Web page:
Abstract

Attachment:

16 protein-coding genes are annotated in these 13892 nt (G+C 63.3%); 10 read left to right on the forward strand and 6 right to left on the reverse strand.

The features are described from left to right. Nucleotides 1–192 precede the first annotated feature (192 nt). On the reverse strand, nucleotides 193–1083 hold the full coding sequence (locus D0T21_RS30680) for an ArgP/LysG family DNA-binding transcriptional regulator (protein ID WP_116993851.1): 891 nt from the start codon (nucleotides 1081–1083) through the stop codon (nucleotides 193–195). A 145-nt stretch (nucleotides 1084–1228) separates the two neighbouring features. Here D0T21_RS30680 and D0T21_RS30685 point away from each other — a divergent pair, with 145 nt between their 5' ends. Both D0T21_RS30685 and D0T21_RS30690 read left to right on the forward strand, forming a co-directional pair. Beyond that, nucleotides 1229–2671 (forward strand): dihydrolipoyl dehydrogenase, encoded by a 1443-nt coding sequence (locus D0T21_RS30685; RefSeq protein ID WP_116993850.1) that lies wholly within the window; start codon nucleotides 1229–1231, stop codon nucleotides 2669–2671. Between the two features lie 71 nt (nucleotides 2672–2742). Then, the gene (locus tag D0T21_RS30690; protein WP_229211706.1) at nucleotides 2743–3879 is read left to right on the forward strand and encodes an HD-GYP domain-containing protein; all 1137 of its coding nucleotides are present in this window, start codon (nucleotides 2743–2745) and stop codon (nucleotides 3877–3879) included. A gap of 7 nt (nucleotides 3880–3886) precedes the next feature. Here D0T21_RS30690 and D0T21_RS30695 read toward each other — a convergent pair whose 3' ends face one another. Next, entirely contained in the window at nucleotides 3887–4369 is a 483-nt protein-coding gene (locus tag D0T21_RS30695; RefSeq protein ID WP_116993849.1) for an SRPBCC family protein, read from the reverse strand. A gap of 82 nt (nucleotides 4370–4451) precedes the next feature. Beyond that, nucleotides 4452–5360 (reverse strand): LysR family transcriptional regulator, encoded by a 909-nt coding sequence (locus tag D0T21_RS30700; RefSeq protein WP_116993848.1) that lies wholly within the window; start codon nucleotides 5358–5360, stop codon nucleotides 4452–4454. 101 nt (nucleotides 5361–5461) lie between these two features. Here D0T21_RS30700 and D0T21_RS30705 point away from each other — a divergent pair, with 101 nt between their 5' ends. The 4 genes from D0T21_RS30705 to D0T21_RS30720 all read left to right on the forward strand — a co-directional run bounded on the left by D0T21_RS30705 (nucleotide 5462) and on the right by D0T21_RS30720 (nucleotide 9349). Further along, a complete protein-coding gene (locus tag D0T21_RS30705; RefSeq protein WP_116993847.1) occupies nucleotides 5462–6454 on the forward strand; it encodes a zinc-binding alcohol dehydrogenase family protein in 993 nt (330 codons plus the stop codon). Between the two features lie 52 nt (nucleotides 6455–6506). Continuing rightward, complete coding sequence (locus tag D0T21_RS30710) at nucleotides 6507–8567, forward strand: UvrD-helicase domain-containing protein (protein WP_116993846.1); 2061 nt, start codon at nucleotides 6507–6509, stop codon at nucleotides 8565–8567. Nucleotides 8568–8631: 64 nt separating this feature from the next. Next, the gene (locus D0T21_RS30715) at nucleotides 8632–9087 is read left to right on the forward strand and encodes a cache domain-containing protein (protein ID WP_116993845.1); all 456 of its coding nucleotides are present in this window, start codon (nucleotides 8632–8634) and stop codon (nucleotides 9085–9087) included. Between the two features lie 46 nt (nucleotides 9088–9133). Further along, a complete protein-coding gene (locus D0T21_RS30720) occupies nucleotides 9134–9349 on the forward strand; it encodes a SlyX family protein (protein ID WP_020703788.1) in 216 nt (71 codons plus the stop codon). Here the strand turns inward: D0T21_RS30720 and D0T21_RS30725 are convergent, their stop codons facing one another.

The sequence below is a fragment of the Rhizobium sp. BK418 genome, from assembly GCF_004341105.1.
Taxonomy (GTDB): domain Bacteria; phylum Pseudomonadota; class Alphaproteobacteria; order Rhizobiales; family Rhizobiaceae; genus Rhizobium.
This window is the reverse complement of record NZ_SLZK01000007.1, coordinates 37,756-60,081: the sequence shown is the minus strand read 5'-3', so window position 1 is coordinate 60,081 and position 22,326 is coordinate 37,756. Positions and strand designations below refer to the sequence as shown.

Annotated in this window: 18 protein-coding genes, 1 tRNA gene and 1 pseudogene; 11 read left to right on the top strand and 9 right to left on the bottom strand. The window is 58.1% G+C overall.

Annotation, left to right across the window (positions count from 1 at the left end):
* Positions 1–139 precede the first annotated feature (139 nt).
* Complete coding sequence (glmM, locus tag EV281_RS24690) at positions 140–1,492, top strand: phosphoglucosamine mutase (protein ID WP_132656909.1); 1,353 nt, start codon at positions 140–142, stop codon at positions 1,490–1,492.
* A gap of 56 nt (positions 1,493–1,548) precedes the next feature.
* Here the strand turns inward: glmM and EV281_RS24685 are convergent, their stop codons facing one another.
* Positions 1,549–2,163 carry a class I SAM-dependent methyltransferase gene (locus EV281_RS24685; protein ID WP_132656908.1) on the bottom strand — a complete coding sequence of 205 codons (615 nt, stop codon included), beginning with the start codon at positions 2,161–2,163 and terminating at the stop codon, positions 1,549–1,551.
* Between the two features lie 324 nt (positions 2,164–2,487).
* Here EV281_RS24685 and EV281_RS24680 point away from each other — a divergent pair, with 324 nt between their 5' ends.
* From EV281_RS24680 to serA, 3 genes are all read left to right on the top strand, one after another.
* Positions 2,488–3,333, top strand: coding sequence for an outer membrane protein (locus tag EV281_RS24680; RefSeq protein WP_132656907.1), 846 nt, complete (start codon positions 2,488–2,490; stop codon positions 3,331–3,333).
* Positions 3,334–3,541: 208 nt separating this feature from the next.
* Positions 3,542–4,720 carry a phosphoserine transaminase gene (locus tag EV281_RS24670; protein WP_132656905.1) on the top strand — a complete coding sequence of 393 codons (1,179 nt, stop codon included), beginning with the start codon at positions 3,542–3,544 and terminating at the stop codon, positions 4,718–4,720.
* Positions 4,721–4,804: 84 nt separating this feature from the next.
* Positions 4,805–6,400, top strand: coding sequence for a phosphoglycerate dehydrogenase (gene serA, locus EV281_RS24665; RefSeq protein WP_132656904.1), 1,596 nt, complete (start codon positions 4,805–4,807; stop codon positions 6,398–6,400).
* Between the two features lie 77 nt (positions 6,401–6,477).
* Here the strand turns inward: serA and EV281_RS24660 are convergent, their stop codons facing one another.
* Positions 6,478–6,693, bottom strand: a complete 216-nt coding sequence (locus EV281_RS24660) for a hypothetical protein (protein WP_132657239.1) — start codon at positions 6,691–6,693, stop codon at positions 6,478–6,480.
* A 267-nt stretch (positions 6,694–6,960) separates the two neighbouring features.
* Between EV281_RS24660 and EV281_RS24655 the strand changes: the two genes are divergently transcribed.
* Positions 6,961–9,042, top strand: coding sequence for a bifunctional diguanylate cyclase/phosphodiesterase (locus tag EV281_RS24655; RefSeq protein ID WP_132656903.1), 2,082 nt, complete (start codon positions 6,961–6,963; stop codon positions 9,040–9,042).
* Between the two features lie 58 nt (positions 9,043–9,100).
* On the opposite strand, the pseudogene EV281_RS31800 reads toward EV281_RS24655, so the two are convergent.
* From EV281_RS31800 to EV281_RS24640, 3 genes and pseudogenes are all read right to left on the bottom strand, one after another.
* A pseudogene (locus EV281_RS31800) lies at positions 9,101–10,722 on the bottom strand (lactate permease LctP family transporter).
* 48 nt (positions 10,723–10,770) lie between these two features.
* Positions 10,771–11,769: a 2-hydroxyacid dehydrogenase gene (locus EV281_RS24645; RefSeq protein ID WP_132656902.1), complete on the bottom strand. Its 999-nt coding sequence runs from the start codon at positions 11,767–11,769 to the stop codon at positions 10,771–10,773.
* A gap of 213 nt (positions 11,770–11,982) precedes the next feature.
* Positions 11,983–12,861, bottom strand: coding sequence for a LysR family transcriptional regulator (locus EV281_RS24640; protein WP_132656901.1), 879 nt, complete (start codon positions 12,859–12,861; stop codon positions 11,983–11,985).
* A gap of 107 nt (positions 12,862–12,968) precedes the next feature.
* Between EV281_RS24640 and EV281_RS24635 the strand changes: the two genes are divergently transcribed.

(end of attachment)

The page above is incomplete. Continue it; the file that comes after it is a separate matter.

A documentary photograph from the exhibition 15 Years of Artists of the RSFSR (Khudozhniki RSFSR za 15 let) that opened in Moscow in June 1933 shows the extent to which contemporaries perceived this show as a watershed, a moment when the last remnants of the bourgeois culture of prerevolutionary Russia definitively gave way to the proletarian culture of the rapidly modernizing Soviet Union. A clean-cut and athletic Soviet youth looks straight into the eyes of the refined symbolist poet, playwright, critic, and translator Mikhail Kuz'min as painted in 1926 by a fellow member of the artistic group World of Art (Mir Iskusstva), Nikolai Radlov. In this confrontation, Kuz'min seems to embody everything the Soviet Union had done away with. The height of his fame as a Symbolist poet was the 1900s and 1910s; in the early 1930s, he was still writing poetry, but was unable to publish and increasingly marginalized. In the painting's background, a mythic landscape set within an arched window typical of Renaissance portraits ties him to the Western humanist tradition. Kuz'min's bodily posture invites contact: Seated close to the picture plane with open arms, he appears to look out. Yet the poet also seems reserved and distant, perhaps because of his formal dress, and introspective: The lit cigarette at the level of his mouth and his semi-open book signal that he is preoccupied with a subject other than his interlocutor. The youth, on the other hand, has the confident, even somewhat condescending look of a master of the universe (khoziain zhizni), with folded arms and a slightly skeptical glance. Wearing a fashionable sports shirt on his fit body, he represents the ideal of the times: a healthy, physically strong, and ideologically prepared builder of a socialist society who, both literally and figuratively, embodies the Soviet future. Such an ideal is exemplified by Aleksandr Samokhvalov's contemporaneous painting Girl in a Soccer Jersey (Devushka v futbolke), which was displayed in the same exhibition and quickly became an iconic symbol of Soviet athletic youth. This seemingly antagonistic encounter between representatives of the Soviet past and future simultaneously reflects the change in the official rhetoric. By 1933 it was conciliatory in tone, having firmly replaced the open class conflict of the preceding years, and bourgeois specialists were not only welcomed back into the fold of Soviet society, they were offered privileges if they worked for the new state.

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